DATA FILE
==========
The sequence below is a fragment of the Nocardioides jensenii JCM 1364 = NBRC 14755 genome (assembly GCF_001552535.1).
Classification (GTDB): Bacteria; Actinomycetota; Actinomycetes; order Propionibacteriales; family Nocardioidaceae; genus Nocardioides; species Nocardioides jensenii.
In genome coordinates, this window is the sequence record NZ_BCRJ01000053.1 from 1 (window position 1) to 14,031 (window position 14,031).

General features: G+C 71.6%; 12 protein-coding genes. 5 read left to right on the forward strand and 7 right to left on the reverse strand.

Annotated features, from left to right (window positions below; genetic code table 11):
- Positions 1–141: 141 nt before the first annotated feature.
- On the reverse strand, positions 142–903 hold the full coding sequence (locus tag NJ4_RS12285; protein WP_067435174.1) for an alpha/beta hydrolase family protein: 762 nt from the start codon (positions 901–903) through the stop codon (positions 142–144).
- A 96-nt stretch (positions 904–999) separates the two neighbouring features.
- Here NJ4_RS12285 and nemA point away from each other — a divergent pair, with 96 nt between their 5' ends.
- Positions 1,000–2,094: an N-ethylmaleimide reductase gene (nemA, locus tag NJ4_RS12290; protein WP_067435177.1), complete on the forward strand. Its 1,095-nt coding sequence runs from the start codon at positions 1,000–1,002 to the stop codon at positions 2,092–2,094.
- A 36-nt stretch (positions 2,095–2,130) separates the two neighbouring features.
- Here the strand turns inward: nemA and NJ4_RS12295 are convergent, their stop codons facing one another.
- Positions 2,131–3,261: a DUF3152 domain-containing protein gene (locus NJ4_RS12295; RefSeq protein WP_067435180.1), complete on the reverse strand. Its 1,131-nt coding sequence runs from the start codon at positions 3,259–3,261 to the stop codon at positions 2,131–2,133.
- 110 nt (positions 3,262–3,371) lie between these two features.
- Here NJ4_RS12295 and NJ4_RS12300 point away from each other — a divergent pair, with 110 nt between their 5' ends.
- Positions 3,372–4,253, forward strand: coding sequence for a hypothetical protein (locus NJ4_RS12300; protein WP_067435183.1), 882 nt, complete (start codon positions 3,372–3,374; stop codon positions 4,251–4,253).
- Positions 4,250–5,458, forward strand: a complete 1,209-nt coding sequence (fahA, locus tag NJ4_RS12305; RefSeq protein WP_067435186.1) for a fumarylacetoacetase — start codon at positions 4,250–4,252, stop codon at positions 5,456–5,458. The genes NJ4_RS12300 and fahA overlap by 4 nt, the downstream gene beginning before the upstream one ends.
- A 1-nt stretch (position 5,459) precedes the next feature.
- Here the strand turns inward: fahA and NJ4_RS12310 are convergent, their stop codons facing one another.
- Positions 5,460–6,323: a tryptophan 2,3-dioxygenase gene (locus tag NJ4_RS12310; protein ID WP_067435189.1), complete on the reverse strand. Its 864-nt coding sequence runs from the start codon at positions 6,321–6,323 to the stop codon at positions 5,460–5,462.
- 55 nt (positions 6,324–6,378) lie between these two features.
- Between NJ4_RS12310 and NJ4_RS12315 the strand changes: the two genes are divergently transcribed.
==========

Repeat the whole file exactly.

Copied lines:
The sequence below is a fragment of the Nocardioides jensenii JCM 1364 = NBRC 14755 genome (assembly GCF_001552535.1).
Classification (GTDB): Bacteria; Actinomycetota; Actinomycetes; order Propionibacteriales; family Nocardioidaceae; genus Nocardioides; species Nocardioides jensenii.
In genome coordinates, this window is the sequence record NZ_BCRJ01000053.1 from 1 (window position 1) to 14,031 (window position 14,031).

General features: G+C 71.6%; 12 protein-coding genes. 5 read left to right on the forward strand and 7 right to left on the reverse strand.

Annotated features, from left to right (window positions below; genetic code table 11):
- Positions 1–141: 141 nt before the first annotated feature.
- On the reverse strand, positions 142–903 hold the full coding sequence (locus tag NJ4_RS12285; protein WP_067435174.1) for an alpha/beta hydrolase family protein: 762 nt from the start codon (positions 901–903) through the stop codon (positions 142–144).
- A 96-nt stretch (positions 904–999) separates the two neighbouring features.
- Here NJ4_RS12285 and nemA point away from each other — a divergent pair, with 96 nt between their 5' ends.
- Positions 1,000–2,094: an N-ethylmaleimide reductase gene (nemA, locus tag NJ4_RS12290; protein WP_067435177.1), complete on the forward strand. Its 1,095-nt coding sequence runs from the start codon at positions 1,000–1,002 to the stop codon at positions 2,092–2,094.
- A 36-nt stretch (positions 2,095–2,130) separates the two neighbouring features.
- Here the strand turns inward: nemA and NJ4_RS12295 are convergent, their stop codons facing one another.
- Positions 2,131–3,261: a DUF3152 domain-containing protein gene (locus NJ4_RS12295; RefSeq protein WP_067435180.1), complete on the reverse strand. Its 1,131-nt coding sequence runs from the start codon at positions 3,259–3,261 to the stop codon at positions 2,131–2,133.
- 110 nt (positions 3,262–3,371) lie between these two features.
- Here NJ4_RS12295 and NJ4_RS12300 point away from each other — a divergent pair, with 110 nt between their 5' ends.
- Positions 3,372–4,253, forward strand: coding sequence for a hypothetical protein (locus NJ4_RS12300; protein WP_067435183.1), 882 nt, complete (start codon positions 3,372–3,374; stop codon positions 4,251–4,253).
- Positions 4,250–5,458, forward strand: a complete 1,209-nt coding sequence (fahA, locus tag NJ4_RS12305; RefSeq protein WP_067435186.1) for a fumarylacetoacetase — start codon at positions 4,250–4,252, stop codon at positions 5,456–5,458. The genes NJ4_RS12300 and fahA overlap by 4 nt, the downstream gene beginning before the upstream one ends.
- A 1-nt stretch (position 5,459) precedes the next feature.
- Here the strand turns inward: fahA and NJ4_RS12310 are convergent, their stop codons facing one another.
- Positions 5,460–6,323: a tryptophan 2,3-dioxygenase gene (locus tag NJ4_RS12310; protein ID WP_067435189.1), complete on the reverse strand. Its 864-nt coding sequence runs from the start codon at positions 6,321–6,323 to the stop codon at positions 5,460–5,462.
- 55 nt (positions 6,324–6,378) lie between these two features.
- Between NJ4_RS12310 and NJ4_RS12315 the strand changes: the two genes are divergently transcribed.